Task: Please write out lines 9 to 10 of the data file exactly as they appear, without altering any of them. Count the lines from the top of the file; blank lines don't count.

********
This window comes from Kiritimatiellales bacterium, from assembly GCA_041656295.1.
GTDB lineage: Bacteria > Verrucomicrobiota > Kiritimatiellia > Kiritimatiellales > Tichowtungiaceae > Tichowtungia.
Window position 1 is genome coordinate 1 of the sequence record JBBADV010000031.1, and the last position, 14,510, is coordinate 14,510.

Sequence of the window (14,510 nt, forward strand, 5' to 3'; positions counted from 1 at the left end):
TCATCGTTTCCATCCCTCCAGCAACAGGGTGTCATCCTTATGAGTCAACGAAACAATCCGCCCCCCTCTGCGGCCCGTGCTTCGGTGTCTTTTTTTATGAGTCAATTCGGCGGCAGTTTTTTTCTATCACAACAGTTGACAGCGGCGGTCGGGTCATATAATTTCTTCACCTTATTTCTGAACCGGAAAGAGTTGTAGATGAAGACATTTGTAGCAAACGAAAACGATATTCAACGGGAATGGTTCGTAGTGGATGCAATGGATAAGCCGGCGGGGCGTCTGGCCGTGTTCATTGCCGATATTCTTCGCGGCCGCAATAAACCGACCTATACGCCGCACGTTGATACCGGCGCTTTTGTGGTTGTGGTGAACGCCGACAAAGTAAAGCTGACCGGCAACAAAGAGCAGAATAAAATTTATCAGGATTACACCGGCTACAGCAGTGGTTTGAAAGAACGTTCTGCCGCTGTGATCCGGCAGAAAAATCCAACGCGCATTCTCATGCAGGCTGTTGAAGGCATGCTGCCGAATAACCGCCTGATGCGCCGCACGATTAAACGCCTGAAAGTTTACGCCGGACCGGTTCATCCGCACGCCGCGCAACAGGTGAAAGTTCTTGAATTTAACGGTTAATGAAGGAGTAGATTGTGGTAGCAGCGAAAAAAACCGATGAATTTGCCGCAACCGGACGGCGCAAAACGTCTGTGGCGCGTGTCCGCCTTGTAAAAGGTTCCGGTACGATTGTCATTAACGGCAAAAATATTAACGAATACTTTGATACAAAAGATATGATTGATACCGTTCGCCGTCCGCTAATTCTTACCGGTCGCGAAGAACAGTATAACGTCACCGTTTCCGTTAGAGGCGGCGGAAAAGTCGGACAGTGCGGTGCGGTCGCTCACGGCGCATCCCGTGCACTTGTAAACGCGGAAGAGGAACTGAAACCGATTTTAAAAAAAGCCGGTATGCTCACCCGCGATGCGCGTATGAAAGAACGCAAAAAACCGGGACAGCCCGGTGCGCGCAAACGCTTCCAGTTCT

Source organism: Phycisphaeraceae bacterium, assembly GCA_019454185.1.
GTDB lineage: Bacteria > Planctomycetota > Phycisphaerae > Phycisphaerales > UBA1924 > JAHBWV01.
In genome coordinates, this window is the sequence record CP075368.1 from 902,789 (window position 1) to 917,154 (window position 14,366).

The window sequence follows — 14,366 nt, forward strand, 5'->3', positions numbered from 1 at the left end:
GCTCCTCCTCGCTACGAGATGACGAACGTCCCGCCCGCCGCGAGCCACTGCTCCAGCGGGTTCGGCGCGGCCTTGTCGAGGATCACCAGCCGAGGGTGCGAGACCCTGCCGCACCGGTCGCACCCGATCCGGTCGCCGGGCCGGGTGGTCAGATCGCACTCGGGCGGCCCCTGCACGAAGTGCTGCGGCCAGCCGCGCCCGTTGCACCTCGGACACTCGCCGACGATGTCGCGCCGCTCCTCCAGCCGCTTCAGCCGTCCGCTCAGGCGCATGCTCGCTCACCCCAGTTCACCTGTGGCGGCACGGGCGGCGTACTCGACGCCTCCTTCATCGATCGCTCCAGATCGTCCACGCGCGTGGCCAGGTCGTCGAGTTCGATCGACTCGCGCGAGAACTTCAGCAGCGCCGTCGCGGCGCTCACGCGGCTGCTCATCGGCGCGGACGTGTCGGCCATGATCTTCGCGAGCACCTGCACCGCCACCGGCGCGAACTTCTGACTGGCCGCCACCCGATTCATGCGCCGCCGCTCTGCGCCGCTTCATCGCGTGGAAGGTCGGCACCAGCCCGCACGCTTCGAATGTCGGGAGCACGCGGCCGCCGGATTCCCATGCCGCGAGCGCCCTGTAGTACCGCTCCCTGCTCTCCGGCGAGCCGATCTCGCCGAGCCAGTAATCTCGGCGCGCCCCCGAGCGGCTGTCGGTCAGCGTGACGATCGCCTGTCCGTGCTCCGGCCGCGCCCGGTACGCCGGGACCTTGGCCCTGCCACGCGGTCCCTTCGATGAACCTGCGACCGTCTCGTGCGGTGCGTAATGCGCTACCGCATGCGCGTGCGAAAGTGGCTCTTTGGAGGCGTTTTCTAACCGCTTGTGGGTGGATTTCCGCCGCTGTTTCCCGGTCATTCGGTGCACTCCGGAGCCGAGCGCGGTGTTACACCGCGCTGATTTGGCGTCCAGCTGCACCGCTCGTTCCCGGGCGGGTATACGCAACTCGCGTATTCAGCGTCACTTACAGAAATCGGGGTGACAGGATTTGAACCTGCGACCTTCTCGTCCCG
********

The window sequence follows — 14,366 nt, forward strand, 5'->3', positions numbered from 1 at the left end:
GCTCCTCCTCGCTACGAGATGACGAACGTCCCGCCCGCCGCGAGCCACTGCTCCAGCGGGTTCGGCGCGGCCTTGTCGAGGATCACCAGCCGAGGGTGCGAGACCCTGCCGCACCGGTCGCACCCGATCCGGTCGCCGGGCCGGGTGGTCAGATCGCACTCGGGCGGCCCCTGCACGAAGTGCTGCGGCCAGCCGCGCCCGTTGCACCTCGGACACTCGCCGACGATGTCGCGCCGCTCCTCCAGCCGCTTCAGCCGTCCGCTCAGGCGCATGCTCGCTCACCCCAGTTCACCTGTGGCGGCACGGGCGGCGTACTCGACGCCTCCTTCATCGATCGCTCCAGATCGTCCACGCGCGTGGCCAGGTCGTCGAGTTCGATCGACTCGCGCGAGAACTTCAGCAGCGCCGTCGCGGCGCTCACGCGGCTGCTCATCGGCGCGGACGTGTCGGCCATGATCTTCGCGAGCACCTGCACCGCCACCGGCGCGAACTTCTGACTGGCCGCCACCCGATTCATGCGCCGCCGCTCTGCGCCGCTTCATCGCGTGGAAGGTCGGCACCAGCCCGCACGCTTCGAATGTCGGGAGCACGCGGCCGCCGGATTCCCATGCCGCGAGCGCCCTGTAGTACCGCTCCCTGCTCTCCGGCGAGCCGATCTCGCCGAGCCAGTAATCTCGGCGCGCCCCCGAGCGGCTGTCGGTCAGCGTGACGATCGCCTGTCCGTGCTCCGGCCGCGCCCGGTACGCCGGGACCTTGGCCCTGCCACGCGGTCCCTTCGATGAACCTGCGACCGTCTCGTGCGGTGCGTAATGCGCTACCGCATGCGCGTGCGAAAGTGGCTCTTTGGAGGCGTTTTCTAACCGCTTGTGGGTGGATTTCCGCCGCTGTTTCCCGGTCATTCGGTGCACTCCGGAGCCGAGCGCGGTGTTACACCGCGCTGATTTGGCGTCCAGCTGCACCGCTCGTTCCCGGGCGGGTATACGCAACTCGCGTATTCAGCGTCACTTACAGAAATCGGGGTGACAGGATTTGAACCTGCGACCTTCTCGTCCCG